Ms Magazine Way (2017-11-15) by Katrina HajagosGloria's Foundation
You can find this street sign in Gloria's entryway and on East 32nd Street and Third Avenue, where Ms. Magazine was birthed as an insert of New York Magazine in January of 1972. The first official office of Ms. Magazine was at 370 Lexington Avenue.
"We cover dated [the first issue] Spring, even though it was January," Gloria said at the naming ceremony, "we thought it wouldn't sell... there were moments when thought we were going to have our office in a locker in Grand Central station."
Cover of the first official issue of Ms. Magazine (1972-06-01) by Ms. MagazineGloria's Foundation
Wonder Woman graced the cover of the first official issue of Ms. Magazine - illustrated by Murphy Anderson and Jack Adler.
"Wonder Woman symbolizes many of the values of the women's culture that feminists are now trying to introduce into the mainstream: strength and self-reliance for women, sisterhood and mutual support among women, peacefulness and esteem for human life, a diminishment both of 'masculine' aggression and of the belief that violence is the only way of solving conflicts."
– Gloria Steinem, from the introduction to Wonder Woman
You can find this issue framed above Gloria's coats in the Entryway.
"We have had abortions" (1972) by Ms. MagazineGloria's Foundation
This declaration – which ran in the "Spring/72" preview issue of Ms. Magazine – called on Ms. readers to join in support of legalizing and destigmatizing abortion.
One in four American women will have an abortion by age 45.
African American Women In Defense of Ourselves (1991-11-17) by Elsa Barkley BrownGloria's Foundation
During the Senate confirmation hearing of Clarence Thomas's nomination to the Supreme Court, law professor Anita Hill testified about sexual harassment she had experienced by Thomas when he was her boss at the EEOC. In response to the disrespect the Senators leveled at Hill during the hearings, 1,600 Black women took out this ad in The Sunday New York Times as a declaration of solidarity.
You can find this advertisement framed beneath Gloria's coats in the Entryway.
Anita Hill Testifying (1991-10) by Jenkins, R. Michael, photographerNational Women’s History Museum
In 1991, Anita Hill gripped the nation as she testified before the Senate Judiciary Committee about how Clarence Thomas had sexually harassed her while she worked under him at the EEOC. Anita’s bravery spawned the first "Year of the Woman," with a record number of women running for office.
"I know Senator Arlen Specter was shocked at the amount of opposition he got from women all over the country after he attacked Anita Hill repeatedly during those hearings. As a prochoice Republican, he had imagined he was safe in some way. I didn’t know him, but he happened to cross my path, and he actually appealed to me about what he should do. I said, 'You should get up and apologize in public. In the same way the cure has to address the disease, your apology has to be as public as the horrendous false accusations.' To my knowledge, he never apologized…. As has been said, “It troubles us when there is no justice.” – Gloria Steinem from I Still Believe Anita Hill.
When she is not on the road, Gloria spends much of her time at her desk, writing. Gloria often says: "writing is the only thing that when I do it, I don't feel I should be doing something else.”
Gloria Steinem's Early Resume (1958) by Gloria's Foundation ArchiveGloria's Foundation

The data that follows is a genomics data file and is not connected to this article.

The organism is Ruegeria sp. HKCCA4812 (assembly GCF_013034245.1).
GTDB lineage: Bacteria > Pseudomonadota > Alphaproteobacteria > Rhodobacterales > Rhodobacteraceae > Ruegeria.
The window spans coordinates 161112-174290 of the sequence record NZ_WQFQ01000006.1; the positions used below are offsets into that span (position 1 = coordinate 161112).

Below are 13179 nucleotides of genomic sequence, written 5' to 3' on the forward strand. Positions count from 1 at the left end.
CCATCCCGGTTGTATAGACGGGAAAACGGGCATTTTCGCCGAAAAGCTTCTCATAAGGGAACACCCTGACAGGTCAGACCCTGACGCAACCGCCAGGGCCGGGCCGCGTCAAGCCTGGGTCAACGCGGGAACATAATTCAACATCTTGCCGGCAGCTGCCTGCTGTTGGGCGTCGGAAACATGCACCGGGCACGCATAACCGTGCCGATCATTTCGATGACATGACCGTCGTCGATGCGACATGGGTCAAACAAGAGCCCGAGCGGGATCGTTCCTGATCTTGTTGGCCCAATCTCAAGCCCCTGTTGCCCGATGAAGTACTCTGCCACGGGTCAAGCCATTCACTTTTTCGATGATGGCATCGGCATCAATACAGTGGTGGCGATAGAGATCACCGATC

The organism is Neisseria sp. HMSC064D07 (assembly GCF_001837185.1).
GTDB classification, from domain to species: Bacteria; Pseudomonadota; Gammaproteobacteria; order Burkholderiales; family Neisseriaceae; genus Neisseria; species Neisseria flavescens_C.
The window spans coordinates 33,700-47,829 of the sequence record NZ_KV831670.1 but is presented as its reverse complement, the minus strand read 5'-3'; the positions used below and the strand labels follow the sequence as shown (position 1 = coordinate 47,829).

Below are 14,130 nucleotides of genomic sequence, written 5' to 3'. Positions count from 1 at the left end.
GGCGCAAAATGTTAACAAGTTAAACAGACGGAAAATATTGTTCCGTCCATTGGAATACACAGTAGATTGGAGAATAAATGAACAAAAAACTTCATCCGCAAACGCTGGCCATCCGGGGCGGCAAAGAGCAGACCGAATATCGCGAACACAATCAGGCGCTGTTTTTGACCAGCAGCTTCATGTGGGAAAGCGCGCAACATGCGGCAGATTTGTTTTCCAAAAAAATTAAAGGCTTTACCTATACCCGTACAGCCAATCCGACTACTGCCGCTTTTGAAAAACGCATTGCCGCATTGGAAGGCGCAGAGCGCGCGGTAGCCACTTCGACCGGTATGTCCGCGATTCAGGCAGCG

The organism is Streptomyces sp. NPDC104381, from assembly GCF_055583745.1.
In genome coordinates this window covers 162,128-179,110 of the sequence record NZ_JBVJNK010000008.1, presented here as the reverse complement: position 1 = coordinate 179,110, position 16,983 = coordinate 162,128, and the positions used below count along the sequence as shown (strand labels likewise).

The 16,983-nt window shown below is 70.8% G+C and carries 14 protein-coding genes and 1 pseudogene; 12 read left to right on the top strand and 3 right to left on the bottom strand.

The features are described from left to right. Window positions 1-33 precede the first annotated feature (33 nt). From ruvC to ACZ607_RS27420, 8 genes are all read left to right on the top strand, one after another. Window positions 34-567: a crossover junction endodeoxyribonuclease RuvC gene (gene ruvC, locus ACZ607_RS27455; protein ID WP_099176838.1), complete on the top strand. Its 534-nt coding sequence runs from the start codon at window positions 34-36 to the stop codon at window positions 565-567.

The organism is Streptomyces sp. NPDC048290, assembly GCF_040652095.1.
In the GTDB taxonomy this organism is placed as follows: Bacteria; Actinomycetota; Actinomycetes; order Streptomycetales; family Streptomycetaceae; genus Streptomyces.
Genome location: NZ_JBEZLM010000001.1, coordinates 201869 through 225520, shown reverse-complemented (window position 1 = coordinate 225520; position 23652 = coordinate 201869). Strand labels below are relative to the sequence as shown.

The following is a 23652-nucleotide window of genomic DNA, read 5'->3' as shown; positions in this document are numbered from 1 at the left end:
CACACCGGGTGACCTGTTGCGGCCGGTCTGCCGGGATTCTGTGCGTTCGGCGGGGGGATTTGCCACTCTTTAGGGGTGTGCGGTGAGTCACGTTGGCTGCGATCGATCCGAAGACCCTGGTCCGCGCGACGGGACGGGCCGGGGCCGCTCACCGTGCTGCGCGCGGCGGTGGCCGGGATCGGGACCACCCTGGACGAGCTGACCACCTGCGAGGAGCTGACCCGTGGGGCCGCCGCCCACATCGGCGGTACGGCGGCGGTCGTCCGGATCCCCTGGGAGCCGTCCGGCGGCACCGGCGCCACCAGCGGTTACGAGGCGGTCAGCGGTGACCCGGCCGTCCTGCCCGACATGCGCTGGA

Western Women in India (1957-10-20) by Gloria SteinemGloria's Foundation
Gloria stands beneath a broken pillar in New Delhi (1957) by Gloria's Foundation ArchivesGloria's Foundation
Gloria travelled to India on a $1000 fellowship in 1956. It was there she launched her freelance writing career:
"I began to write articles for Indian newspapers. It was a way of making a little extra money. Theoretically, I was supposed to go home after nine months, but I didn't really want to go home, so I financed myself by writing for magazines, and also writing a guidebook for Indian Airlines... I'm not sure if they published it as one book, or as brochures, but they paid me and – more important – they gave me air tickets."
Page from a draft of "My Life on the Road" (2014) by Gloria's Foundation ArchivesGloria's Foundation
Gloria Steinem at a Ms. Magazine editorial meeting (1973) by Gloria's Foundation ArchiveGloria's Foundation
"An editorial meeting is my idea of heaven. Because you are sitting around a table, you're all contributing, you all can say anything you think - whatever it is - because that is the nature of those creative meetings. Something comes out that no individual probably could have thought of... there, I'm in heaven."
– Gloria Steinem
"The reason I decided to have a garden, was to make my friend Alice Walker feel at home on her visits here." – Gloria Steinem
In Search of Our Mother's Gardens (1983) by Alice WalkerGloria's Foundation
"And I remember people coming to my mother's yard to be given cuttings from her flowers; I hear again the praise showered on her because whatever rocky soil she landed on, she turned into a garden. A garden so brilliant with colors, so original in its design, so magnificent with life and creativity, that to this day people drive by our house in Georgia—perfect strangers and imperfect strangers—and ask to stand or walk among my mother's art."
- Alice Walker, In Search of Our Mother's Gardens: The Creativity of Black Women in the South
Gloria moved into this apartment in 1966 with friend and artist Barbara Nessim. They never had their own beds - whoever got tired first went up to the sleeping balcony. You can still spot many of Barbara's paintings on the walls of the apartment.
Gloria Steinem poses with a painting by Barbara Nessim (1965) by Tony RolloGloria's Foundation
Barbara Nessim and Gloria Steinem in conversation at the School of Visual Arts (2018).
You might have noticed the many elephants in Gloria's home...
Gloria Steinem at an Indian temple (1957) by Gloria's Foundation ArchivesGloria's Foundation
"I know we all learn in different ways, and books are no substitute for all-five-senses experience. But in case you are as helped as I am by what my friend Ginny Corsi, a New York activist in the financial world, calls “bibliotherapy," here are some books that I’ve found mind-opening myself or that I’ve witnessed as rescuing for others." – Gloria
Gloria's Favorite Books (2016-01-22)Original Source: New York TimesNew York Times
Gloria's books for a desert island.
Explore on your own!
Keep scrolling to continue exploring. There is so much more to discover.
Produced by Amy Richards
Curation and Copy by Ella Tieze